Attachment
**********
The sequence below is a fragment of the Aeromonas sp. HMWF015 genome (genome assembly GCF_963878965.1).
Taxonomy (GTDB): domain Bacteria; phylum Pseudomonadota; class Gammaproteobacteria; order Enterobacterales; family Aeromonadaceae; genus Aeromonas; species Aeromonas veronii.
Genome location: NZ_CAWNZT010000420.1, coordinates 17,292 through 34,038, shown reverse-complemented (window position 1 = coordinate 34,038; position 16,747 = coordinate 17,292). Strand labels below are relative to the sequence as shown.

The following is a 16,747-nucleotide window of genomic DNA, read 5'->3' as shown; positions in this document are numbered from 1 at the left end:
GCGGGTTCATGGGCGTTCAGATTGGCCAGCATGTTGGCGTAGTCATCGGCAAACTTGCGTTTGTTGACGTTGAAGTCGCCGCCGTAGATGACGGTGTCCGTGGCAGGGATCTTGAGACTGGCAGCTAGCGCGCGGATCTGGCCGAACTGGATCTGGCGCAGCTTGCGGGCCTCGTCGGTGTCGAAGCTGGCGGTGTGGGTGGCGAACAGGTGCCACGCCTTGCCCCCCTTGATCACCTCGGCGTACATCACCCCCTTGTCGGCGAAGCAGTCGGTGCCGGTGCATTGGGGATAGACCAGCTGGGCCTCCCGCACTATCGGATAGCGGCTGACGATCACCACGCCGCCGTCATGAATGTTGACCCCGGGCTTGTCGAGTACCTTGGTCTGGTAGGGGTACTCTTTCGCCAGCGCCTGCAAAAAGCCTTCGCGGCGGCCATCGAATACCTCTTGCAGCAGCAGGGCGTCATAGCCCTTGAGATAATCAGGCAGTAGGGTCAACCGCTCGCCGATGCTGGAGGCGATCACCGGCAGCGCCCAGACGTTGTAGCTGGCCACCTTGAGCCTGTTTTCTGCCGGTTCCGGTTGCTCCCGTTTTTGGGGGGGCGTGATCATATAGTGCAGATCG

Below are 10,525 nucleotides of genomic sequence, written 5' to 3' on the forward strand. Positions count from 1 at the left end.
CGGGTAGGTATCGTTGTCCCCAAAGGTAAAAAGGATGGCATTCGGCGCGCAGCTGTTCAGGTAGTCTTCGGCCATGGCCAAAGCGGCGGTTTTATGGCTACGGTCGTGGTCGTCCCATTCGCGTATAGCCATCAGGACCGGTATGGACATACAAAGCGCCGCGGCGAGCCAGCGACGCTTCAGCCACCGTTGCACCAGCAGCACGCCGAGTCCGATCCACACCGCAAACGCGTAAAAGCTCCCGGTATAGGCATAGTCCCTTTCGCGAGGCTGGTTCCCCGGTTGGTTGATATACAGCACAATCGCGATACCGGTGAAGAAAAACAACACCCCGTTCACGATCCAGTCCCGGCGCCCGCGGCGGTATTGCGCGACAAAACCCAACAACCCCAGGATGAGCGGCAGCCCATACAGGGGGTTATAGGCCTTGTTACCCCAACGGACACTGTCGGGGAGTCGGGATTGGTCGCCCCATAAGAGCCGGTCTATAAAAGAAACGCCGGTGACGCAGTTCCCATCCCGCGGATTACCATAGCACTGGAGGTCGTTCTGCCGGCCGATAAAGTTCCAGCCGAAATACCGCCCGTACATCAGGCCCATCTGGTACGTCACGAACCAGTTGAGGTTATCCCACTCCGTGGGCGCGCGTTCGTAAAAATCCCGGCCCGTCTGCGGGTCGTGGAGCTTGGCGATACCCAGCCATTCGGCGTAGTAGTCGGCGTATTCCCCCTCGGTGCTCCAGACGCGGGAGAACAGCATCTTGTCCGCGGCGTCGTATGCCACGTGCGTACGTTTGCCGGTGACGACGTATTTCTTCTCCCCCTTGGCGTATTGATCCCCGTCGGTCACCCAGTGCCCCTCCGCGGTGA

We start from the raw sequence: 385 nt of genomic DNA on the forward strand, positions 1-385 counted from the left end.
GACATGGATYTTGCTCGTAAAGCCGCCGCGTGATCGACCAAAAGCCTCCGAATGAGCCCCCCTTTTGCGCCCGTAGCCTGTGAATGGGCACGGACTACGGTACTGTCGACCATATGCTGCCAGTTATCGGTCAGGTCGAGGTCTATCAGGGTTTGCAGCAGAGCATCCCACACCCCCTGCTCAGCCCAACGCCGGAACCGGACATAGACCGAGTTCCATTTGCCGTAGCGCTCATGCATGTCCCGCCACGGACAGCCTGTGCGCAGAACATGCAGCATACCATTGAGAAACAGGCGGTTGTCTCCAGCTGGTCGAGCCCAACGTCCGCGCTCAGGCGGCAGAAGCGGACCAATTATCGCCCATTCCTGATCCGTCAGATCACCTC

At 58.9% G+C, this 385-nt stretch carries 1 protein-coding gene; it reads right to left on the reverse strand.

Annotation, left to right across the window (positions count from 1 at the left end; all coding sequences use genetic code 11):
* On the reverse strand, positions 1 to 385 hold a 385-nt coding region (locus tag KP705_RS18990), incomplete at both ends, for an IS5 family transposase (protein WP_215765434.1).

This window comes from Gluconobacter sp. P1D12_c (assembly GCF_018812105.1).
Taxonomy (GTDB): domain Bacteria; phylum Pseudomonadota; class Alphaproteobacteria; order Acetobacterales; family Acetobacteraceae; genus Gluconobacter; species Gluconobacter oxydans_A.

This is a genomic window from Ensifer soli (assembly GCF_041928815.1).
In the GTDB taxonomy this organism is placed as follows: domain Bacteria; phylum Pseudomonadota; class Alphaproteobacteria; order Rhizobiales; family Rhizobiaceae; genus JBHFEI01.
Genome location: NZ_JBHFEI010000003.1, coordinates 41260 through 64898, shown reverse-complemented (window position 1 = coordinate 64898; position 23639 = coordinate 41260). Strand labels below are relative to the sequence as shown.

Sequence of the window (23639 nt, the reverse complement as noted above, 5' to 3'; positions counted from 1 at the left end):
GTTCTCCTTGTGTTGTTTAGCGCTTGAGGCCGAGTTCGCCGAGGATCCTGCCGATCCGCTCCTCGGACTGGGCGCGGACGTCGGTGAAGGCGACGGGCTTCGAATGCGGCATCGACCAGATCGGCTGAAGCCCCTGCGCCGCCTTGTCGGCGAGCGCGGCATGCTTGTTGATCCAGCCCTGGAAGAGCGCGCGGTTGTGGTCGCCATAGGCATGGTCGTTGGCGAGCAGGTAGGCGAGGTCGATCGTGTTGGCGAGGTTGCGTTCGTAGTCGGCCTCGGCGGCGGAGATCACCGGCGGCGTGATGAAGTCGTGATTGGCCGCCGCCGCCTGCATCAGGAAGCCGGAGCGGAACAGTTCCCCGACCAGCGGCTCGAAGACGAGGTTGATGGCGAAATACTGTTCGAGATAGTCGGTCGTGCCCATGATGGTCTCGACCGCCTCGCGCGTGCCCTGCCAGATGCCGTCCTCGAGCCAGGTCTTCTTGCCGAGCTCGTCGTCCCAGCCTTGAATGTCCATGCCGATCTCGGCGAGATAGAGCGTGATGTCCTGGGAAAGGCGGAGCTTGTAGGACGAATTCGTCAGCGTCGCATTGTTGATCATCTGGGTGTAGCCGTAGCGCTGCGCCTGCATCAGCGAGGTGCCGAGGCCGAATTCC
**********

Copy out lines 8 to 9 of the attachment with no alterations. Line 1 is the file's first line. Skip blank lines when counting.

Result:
We start from the raw sequence: 385 nt of genomic DNA on the forward strand, positions 1-385 counted from the left end.
GACATGGATYTTGCTCGTAAAGCCGCCGCGTGATCGACCAAAAGCCTCCGAATGAGCCCCCCTTTTGCGCCCGTAGCCTGTGAATGGGCACGGACTACGGTACTGTCGACCATATGCTGCCAGTTATCGGTCAGGTCGAGGTCTATCAGGGTTTGCAGCAGAGCATCCCACACCCCCTGCTCAGCCCAACGCCGGAACCGGACATAGACCGAGTTCCATTTGCCGTAGCGCTCATGCATGTCCCGCCACGGACAGCCTGTGCGCAGAACATGCAGCATACCATTGAGAAACAGGCGGTTGTCTCCAGCTGGTCGAGCCCAACGTCCGCGCTCAGGCGGCAGAAGCGGACCAATTATCGCCCATTCCTGATCCGTCAGATCACCTC